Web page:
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Have you heard of Intuitive Eating?

Intuitive Eating was developed by dietitians Evelyn Tribole and Elyse Resch to give people a framework for approaching their relationship with food using logic, emotion, and instinct. This approach is evidence-based and has a ton of research studies supporting its use (seriously, check out https://www.intuitiveeating.org/resources/studies/). At Northwest Integrative Medicine, Dr. Pickworth and Dr. Corn use the principles of intuitive eating when working with patients to help them develop a healthy relationship with food.

The Intuitive Eating framework encourages people to listen to hunger and fullness signals, enjoy foods they want to enjoy, move their bodies, and use gentle nutrition to support their health. This approach removes “good” and “bad” labels from foods, so people can make more rational decisions about what they want to eat based on how they feel after eating certain foods.

Intuitive Eating is NOT a diet; it is an approach designed to help people listen to their bodies, honor their hunger, and remove obstacles to having a healthy relationship with food by challenging thoughts, beliefs, and rules some of us have followed for years. Intuitive Eating follows ten principles:

  1. Reject the Diet Mentality: stop believing in fad diets, quick weight loss, and unsustainable food restriction. Diet culture is designed to sell products and services, not improve health. Lasting change comes from making peace with your body and healing your relationship with food.
  2. Honor Your Hunger: keep yourself adequately nourished. Restriction triggers cravings, excessive hunger, and throws any attempts to moderate food intake out the window.
  3. Make Peace with Food: remove the “good” and “bad” labels from the foods you eat and give yourself permission to eat all foods.
  4. Challenge the Food Police: stop monitoring and categorizing everything you eat as a way to determine your self-worth.
  5. Discover the Satisfaction Factor: learn to appreciate and enjoy food as a pleasurable experience. Enjoying our food, instead of worrying about it, can help us feel more satisfied and content.
  6. Feel Your Fullness: learn to listen to your body’s signals about hunger and fullness. Pause during meals to check in with yourself about your hunger and fullness levels.
  7. Cope with Emotions with Kindness: recognize your triggers for emotional eating and find new ways to comfort, nurture, and soothe yourself.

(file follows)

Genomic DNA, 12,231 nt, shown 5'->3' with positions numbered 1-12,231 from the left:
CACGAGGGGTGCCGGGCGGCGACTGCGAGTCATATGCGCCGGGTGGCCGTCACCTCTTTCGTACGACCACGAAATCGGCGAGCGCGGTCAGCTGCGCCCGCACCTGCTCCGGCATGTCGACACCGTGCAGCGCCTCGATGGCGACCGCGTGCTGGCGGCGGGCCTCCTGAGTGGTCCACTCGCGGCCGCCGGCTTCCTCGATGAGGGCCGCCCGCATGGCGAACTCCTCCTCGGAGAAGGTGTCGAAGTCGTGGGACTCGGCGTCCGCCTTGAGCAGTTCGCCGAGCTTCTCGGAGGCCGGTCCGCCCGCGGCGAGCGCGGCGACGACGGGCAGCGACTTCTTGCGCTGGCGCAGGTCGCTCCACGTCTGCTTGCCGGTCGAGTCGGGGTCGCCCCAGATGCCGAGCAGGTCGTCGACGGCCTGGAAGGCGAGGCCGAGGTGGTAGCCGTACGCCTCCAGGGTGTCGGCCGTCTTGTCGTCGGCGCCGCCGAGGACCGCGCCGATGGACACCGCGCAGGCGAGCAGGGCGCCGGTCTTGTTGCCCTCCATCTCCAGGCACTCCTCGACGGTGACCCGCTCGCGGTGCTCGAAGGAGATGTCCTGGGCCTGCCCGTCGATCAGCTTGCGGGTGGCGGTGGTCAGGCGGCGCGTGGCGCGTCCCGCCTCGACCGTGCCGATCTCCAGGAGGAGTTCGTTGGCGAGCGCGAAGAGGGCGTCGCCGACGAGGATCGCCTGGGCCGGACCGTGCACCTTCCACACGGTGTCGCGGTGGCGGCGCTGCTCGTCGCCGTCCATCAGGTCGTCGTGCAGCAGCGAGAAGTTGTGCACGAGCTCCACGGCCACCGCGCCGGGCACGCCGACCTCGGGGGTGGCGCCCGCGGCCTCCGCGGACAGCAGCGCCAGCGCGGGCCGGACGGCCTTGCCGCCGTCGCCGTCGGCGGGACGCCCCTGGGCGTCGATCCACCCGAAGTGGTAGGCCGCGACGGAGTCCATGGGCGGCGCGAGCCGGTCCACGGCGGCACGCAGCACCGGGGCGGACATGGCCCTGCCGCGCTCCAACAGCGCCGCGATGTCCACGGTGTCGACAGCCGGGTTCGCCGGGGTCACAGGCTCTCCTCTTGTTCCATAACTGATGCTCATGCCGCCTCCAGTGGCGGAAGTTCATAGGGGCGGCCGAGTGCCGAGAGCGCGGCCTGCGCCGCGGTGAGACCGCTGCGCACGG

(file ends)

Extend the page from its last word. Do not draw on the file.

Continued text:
8.  Respect Your Body: all bodies deserve dignity and respect. Learning to respect our bodies, instead of holding unrealistic expectations for them, can help us heal.
  9. Movement – Feel the Difference: move your body in a way that you enjoy. Exercise to celebrate what your body can do and how it makes you feel, not to punish yourself for food choices.
  10. Honor Your Health with Gentle Nutrition: make food choices that honor your health. Remember that our habits determine our health, and you will not become unhealthy after one meal or snack.

Intuitive Eating has been a game changer for how I approach discussing nutrition with my patients. This approach allows people to enjoy foods they want to enjoy while still supporting their bodies with healthy nutritional choices. We have seen this approach work wonders for many of my patients who have struggled with dieting, food shame, and internalized judgement around food choices.

If you’re interested in learning more about Intuitive Eating, body positive medicine, or weight-neutral nutritional counseling, schedule a time to talk with Dr. Pickworth or Dr. Corn. You can also check out Dr. Pickworth’s recent video on Intuitive Eating and our recent blog post on Why the BMI is Bunk.

If you want to learn more about Intuitive Eating from the source, check out the latest edition of Intuitive Eating: A Revolutionary Anti-Diet Approach. You can also find tons of resources on https://www.intuitiveeating.org/.

References:

10 Principles of Intuitive Eating. Intuitive Eating. https://www.intuitiveeating.org/10-principles-of-intuitive-eating/. Published December 19, 2019. Accessed January 13, 2021.

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